Special forces are in Kyiv showing Ukrainians how to use anti-tank missiles, it has been claimed
ByJamie Johnson WASHINGTON 16 April 2022 • 6:00am
The British troops are reportedly showing Ukrainians how to use anti-tank missiles CREDIT: AP
British SAS troops are on the ground in Kyiv training Ukrainian soldiers how to use anti-tank missiles, it has been claimed.
Officers from two battalions said that British special forces had visited them within the last two weeks for a critical crash course in handling the powerful weapons, which had been supplied by the UK.
Previously, the soldiers had been learning how to use them by watching YouTube videos.
Britain first sent military trainers to Ukraine after the invasion of Crimea in 2014, but said that it had pulled its forces out of the country in February in order to avoid the possibility of a direct conflict with Russia and Nato being dragged into the war.
However, Captain Yuriy Myronenko, whose battalion is stationed in Obolon on the northern outskirts of Kyiv, told The Times that training had resumed and that it was essential for new recruits and returning veterans who had no experience with anti-tank missiles.
“We have received huge military help from Britain,” he said. “But the people who knew how to use NLAWs were in other places, so we had to go on YouTube to teach ourselves. You can learn in seven minutes, five to seven minutes.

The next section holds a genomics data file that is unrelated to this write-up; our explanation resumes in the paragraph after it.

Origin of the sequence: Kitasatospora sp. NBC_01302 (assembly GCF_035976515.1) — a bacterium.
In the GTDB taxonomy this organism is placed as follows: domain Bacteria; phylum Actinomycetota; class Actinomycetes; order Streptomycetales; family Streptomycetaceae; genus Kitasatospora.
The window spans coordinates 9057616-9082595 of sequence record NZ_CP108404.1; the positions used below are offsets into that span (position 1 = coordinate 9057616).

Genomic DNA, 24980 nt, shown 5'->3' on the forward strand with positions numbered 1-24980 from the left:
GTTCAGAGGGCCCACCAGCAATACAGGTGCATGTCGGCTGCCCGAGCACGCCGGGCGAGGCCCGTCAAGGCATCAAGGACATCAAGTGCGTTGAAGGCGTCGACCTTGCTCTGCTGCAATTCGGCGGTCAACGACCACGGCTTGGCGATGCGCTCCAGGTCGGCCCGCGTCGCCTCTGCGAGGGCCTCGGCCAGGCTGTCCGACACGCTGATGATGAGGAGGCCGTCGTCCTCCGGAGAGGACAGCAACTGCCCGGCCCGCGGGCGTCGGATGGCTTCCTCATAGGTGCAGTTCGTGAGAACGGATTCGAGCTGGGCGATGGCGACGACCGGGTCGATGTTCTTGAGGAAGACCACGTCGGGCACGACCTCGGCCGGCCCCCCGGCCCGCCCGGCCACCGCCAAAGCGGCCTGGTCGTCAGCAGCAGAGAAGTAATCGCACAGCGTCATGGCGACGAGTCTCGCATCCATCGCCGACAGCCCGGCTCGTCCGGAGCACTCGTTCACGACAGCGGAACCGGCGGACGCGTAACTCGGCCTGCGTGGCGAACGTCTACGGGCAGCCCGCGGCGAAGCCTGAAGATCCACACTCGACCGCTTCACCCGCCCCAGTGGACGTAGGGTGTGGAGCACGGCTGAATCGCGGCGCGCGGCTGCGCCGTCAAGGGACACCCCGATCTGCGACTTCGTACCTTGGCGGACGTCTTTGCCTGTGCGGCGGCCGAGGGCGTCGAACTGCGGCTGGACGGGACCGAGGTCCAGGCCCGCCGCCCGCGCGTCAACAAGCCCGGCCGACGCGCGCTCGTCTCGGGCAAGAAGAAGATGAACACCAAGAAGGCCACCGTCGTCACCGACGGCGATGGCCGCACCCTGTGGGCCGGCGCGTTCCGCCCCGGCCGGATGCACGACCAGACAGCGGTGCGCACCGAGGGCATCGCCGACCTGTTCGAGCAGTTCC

“After that we had good training. British officers were here two weeks ago in our unit and they trained us really good. And because we have had successes, we have self-confidence now.”
This has an active magnetic and optical sensor and detonated by a proximity fuse. The sensor data is used to match the known target criteria before warhead detonation.
Soldier can bring the system into the firing position in under five seconds. The soldier discards the launcher after firing.
The claims were echoed by a Ukrainian special forces commander, who told the paper that the 112th battalion to which his unit was attached had undergone training last week.
“They were good guys, the Brits,” another commander, nicknamed “Bear”, said. “They have invited us to visit them when the war is over”.
Dozens of British army veterans have travelled to Ukraine to fight, but the commanders insisted these were serving British special forces soldiers who were there for training.
The Ministry of Defence refused to confirm the Ukrainian commanders’ accounts, citing a longstanding convention not to comment on special operations.
On March 1, Boris Johnson said there were no circumstances in which Nato should directly get involved in fighting in Ukraine.
“It’s very, very important to understand that Nato is a defensive alliance. This is a time when miscalculation and misunderstanding is all too possible.”
But this latest move is likely to agitate Russia.
On Friday, it emerged that Moscow had sent a formal letter to the US warning that shipments of sensitive weapons from the United States and Nato were exacerbating tensions in Ukraine and could lead to “unpredictable consequences”.
The diplomatic démarche, a copy of which was reviewed by The Washington Post, said that the US was “adding fuel” to the conflict with its latest $800m military aid package.
Britain has sent £450 million in weaponry and £400m of economic and humanitarian support to Ukraine since the conflict began.
This includes 10,000 missiles, with NLAW anti-tank weapons, Starstreak anti-air missile systems and Javelin missiles all arriving in the country.
Britain has also sent body armour, helmets and combat boots.